This week we have a question form a recent graduate who is looking to forge their career in event management.
Hi Nicola, I have been looking for a new role recently as the current position I am in is temporary – I have got some good experience in managing events as part of a placement at University and my current role. However I don’t seem to be attracting hiring managers with my CV and wondered if a functional format CV is the right format for me? Without this format my CV looks limited and listing my recent assignments as suggested by recruiters doesn’t seem to be effective either.
Wendy – Project Executive; Derby
Hi Wendy, Many thanks for your question. I am often asked if a functional CV (one which highlights out core competencies at the top of the CV) works for project management roles as effectively skills are the same throughout each role. I have to disagree with this statement as every role is different and I have yet to meet an organisation which runs its projects the same as another business. Therefore it is important to use a chronological format where you can drill down into what the projects were and how you delivered them in each role. Now I understand that you have a limited number of roles on your CV being a recent graduate but this is where you can list your part time positions and responsibilities too, as all experience is good experience. You have been fortunate enough to get some solid industry experience on your placement and in your current role which I would suggest you place most emphasis on and also draw out some key achievements. Your CV will soon be rich with information about your abilities and experience to date; by taking a professional approach to contextualising your experience and where you have used your skills you will be demonstrating excellent communication skills to your potential employer and should start to attract attention from hiring personnel. Here’s some further information about Functional Vs Chronological CV formats.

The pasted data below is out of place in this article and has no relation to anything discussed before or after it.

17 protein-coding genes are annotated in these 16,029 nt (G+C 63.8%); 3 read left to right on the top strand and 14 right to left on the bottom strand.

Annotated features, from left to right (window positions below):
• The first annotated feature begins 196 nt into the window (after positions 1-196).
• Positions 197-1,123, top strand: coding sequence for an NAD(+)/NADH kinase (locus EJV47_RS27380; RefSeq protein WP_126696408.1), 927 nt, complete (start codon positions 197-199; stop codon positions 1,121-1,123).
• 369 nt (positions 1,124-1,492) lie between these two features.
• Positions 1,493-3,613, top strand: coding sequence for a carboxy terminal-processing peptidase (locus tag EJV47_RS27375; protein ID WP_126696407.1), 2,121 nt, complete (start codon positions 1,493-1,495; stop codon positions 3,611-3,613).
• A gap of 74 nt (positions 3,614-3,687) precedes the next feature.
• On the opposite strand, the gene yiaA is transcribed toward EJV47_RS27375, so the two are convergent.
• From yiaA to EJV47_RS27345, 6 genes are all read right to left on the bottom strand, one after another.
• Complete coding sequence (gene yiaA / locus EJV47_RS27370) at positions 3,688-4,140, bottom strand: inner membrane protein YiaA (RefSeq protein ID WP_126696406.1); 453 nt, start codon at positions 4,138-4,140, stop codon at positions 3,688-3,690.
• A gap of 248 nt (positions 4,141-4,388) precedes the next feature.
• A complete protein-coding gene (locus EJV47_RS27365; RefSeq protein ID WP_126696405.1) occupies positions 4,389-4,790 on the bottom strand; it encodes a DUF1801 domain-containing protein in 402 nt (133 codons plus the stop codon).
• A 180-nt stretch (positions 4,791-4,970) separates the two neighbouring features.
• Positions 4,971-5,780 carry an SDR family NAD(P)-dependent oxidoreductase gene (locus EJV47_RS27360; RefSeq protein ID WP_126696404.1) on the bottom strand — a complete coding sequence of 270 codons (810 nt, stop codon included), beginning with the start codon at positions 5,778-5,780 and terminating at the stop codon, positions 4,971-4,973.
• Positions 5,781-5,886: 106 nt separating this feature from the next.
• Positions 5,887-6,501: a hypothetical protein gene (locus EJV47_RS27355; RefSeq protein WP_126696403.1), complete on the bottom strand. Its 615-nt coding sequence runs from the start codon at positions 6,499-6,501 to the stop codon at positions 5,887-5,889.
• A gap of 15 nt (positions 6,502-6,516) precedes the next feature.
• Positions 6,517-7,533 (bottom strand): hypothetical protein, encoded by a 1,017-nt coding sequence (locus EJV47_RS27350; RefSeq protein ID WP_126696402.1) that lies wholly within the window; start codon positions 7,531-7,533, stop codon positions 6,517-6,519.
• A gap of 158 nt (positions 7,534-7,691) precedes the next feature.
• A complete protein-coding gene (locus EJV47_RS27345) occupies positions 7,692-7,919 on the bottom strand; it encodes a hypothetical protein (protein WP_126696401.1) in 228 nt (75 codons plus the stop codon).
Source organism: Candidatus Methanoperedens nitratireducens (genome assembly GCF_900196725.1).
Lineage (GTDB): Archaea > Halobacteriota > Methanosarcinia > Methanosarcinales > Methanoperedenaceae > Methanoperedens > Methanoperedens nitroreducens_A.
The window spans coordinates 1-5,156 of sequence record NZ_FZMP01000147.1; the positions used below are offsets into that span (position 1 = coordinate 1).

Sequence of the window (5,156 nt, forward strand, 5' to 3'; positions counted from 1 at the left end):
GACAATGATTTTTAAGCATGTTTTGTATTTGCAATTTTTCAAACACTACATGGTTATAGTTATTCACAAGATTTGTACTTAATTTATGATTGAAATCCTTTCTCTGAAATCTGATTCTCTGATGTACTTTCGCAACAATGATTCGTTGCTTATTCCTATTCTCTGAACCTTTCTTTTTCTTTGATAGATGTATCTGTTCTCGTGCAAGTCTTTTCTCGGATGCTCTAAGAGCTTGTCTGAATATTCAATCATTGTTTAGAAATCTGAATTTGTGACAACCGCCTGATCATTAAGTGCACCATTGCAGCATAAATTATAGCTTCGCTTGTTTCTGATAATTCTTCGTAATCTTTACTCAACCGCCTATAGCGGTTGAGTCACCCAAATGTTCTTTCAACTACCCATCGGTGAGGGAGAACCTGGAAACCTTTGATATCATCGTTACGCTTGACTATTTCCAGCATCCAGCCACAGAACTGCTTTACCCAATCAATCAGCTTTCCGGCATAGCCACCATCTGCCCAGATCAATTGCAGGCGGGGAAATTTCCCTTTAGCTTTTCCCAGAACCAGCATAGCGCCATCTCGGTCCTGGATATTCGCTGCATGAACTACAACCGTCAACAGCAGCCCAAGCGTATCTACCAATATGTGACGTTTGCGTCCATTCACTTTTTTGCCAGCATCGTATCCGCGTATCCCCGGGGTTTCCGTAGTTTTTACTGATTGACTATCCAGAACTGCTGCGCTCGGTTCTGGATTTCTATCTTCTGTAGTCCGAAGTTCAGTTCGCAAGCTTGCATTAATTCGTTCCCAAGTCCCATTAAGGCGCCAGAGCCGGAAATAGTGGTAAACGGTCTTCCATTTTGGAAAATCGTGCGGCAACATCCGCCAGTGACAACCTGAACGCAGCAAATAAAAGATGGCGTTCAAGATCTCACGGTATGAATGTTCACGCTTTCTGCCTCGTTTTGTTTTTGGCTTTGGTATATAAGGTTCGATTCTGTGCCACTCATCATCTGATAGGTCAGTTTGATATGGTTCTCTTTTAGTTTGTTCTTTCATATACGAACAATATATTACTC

Are you trying to put together your resume but unsure of what you should be included in your CV? Over the past couple of months we have covered a great deal of information on CV writing for project professionals on the blog and have drawn together all this information into one easy guide.
Covering areas such as:
- An explanation of why job applications are rejected – a great start to writing your CV is to understand the pitfalls of making an application.
- Basic CV structure – an easy guide through the structuring of a professional CV, what to include!
- Understanding your target audience – you need to know what your prospective employers want to know about you, some handy hints to get you started.
- Specific detail about writing your profile and examples of good and bad profiles.
- The benefits of adding key achievements and what to state.
- Employment history – addressed with specific examples of a role, written the right and the wrong way.
- Information about stating referees and hobbies in your CV – understand how an employer views these.
This document has been compiled for those of you who want to write your CV yourself – however once you start to understand the complexity of writing your CV to include your experience and skill-set versus what the employer needs to understand, you may decide to take up the services of a professional CV writer such as The CV Righter. There’s no shame in it – in fact having a recruiters’ perspective to how your CV reads is invaluable in the ever competitive job market.
If you would like a free essential guide to CV writing, please contact us through our webpage here.
The main component of your CV should be the careers history – this is the section which allows you to really sell your skills and abilities. You should look to tackle this by summarising your role and then bullet pointing your remit, ensuring you contextualise the information. It is important for you as the writer to create a mental image for the reader to really get a grasp of what it is you actually do, job titles can be very misleading and I do not condone changing these in your CV so it is important to make sure you are making your description of the role as true to form as possible.
Here’s an example of a role and remit which is not ideal: